Some conventional systems attempt to solve the problem by means of an early power fail (EPF) warning circuit to indicate an impending power disturbance. Existing EPF warning approaches typically rely upon voltage monitoring of a power supply output to detect disturbances. This approach has drawbacks. A switch-mode power supply, for example, may stay in regulation for some time after the input AC voltage drops, due to the charge held on its input capacitor. Therefore, any warning based on a decrease in output voltage level is delayed in time from the actual occurrence of the corresponding power disturbance. This delay time is typically a function of the discharge time constant of the input capacitor. Because of this delay time, prior art approaches often fail to provide adequate advance warning of an AC power disturbance.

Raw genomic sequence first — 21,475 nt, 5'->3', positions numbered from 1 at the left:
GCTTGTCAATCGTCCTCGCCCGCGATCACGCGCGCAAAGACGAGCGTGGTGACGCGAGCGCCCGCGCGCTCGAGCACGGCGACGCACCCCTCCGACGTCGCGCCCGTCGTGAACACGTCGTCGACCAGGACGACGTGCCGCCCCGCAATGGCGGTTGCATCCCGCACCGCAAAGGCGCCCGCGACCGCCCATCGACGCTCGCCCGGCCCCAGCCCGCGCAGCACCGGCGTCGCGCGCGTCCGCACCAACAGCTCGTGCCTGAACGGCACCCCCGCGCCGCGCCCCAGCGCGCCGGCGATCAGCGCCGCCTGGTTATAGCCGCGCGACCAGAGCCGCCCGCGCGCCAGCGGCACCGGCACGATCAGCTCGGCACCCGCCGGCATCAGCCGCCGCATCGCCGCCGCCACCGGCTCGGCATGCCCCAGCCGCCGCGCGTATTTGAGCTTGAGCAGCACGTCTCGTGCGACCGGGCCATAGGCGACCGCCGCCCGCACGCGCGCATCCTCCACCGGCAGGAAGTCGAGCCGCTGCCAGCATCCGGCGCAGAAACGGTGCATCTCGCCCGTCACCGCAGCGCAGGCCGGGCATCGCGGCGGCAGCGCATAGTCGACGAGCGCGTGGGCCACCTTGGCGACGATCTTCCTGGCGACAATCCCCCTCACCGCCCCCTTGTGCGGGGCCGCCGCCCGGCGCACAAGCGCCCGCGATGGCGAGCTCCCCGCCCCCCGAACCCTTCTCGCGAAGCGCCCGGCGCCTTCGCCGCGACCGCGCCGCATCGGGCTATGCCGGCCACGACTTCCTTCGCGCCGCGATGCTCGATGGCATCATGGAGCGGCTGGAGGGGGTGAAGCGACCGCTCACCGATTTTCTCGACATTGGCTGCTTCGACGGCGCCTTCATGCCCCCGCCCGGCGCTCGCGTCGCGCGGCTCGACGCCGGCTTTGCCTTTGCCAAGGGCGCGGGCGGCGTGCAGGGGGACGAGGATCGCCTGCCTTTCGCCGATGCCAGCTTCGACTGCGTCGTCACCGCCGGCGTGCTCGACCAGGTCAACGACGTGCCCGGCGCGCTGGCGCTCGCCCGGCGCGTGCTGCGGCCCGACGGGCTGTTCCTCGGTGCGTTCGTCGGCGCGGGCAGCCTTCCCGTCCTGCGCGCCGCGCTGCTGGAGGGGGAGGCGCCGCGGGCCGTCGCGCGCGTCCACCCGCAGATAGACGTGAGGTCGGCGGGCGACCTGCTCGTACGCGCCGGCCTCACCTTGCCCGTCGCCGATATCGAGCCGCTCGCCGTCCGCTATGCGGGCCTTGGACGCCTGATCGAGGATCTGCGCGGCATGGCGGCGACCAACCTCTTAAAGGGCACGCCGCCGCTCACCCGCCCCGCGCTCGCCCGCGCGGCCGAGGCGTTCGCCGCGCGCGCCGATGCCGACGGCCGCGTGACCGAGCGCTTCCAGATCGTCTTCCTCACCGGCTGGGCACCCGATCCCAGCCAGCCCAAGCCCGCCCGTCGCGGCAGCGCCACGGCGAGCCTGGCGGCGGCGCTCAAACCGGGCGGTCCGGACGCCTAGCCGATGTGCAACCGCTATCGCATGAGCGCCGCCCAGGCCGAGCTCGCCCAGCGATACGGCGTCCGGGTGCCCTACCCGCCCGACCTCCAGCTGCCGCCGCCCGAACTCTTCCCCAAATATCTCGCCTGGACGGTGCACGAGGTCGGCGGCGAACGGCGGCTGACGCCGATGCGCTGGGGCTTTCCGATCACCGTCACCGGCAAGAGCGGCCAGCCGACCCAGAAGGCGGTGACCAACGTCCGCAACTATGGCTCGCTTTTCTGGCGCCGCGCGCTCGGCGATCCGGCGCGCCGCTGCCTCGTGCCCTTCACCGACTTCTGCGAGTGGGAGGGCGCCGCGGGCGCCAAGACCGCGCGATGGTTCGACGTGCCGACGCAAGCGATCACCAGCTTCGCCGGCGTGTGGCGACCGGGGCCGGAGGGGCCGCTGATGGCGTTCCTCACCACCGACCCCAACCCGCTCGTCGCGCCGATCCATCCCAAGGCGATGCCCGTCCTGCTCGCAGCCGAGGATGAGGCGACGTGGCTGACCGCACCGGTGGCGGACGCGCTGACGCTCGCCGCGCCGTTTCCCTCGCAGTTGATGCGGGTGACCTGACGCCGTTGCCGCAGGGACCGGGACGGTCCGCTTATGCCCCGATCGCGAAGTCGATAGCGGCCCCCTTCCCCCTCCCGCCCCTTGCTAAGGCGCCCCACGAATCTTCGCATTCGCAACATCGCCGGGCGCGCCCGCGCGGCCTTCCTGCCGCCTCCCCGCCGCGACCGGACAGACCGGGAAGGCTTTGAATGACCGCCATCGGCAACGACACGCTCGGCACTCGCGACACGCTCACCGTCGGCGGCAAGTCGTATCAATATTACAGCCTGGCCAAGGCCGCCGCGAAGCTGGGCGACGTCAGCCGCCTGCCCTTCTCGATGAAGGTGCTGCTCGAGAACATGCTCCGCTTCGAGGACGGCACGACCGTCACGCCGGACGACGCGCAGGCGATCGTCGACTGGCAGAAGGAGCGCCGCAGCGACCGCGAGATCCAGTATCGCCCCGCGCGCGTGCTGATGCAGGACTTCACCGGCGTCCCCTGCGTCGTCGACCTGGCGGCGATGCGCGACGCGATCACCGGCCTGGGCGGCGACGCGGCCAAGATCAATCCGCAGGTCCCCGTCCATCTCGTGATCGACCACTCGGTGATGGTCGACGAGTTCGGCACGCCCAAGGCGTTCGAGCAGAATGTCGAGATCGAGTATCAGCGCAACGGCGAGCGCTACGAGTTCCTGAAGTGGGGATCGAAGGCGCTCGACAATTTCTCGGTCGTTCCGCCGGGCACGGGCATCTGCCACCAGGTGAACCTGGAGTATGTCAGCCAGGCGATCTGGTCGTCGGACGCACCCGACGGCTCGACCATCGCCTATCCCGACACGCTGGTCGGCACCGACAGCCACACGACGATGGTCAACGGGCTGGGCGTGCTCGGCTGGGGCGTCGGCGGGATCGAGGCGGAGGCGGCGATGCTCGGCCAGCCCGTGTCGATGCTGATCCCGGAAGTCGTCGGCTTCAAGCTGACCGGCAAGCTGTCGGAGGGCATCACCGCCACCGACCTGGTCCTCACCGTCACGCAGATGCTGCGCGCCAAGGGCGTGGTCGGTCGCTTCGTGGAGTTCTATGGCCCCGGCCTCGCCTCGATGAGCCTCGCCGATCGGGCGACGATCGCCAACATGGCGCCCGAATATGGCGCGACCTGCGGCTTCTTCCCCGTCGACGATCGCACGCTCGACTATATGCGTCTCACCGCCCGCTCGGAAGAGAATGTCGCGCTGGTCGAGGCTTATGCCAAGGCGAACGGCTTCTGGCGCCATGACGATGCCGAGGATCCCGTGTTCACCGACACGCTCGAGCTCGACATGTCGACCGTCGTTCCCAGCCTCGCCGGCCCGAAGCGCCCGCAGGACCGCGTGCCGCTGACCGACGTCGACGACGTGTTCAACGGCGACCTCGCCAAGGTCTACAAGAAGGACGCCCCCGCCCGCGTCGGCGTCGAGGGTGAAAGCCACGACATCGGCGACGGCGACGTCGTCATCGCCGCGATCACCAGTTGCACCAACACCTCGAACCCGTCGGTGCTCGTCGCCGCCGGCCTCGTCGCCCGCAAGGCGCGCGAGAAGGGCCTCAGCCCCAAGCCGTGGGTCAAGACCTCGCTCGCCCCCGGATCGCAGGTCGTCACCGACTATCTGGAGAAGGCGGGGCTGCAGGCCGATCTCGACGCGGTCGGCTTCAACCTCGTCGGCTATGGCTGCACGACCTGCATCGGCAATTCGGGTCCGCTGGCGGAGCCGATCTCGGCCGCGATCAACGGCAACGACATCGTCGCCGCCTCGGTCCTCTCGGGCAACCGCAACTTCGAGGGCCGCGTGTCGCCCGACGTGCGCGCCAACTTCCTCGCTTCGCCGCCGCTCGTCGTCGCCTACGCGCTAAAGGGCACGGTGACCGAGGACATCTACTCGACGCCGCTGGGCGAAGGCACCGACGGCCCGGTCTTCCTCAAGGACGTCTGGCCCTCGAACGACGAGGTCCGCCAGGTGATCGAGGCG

Accordingly, circuits and methods are needed that are capable of indicating a power disturbance with decreased delay.

SUMMARY OF THE INVENTION

The present invention provides methods and apparatus for detecting disturbances in an alternating current (AC) supply. A method of the invention includes a step of indicating a relationship between supplied AC voltage and a threshold voltage for at least a portion of each cycle of the supplied AC voltage. A circuit for detecting disturbances in supplied alternating current (AC) is also provided. The circuit includes a threshold detector coupled to a source of supplied AC. The threshold detector provides a signal indicating a relationship of supplied AC levels to a threshold level for at least a portion of each cycle of the supplied AC.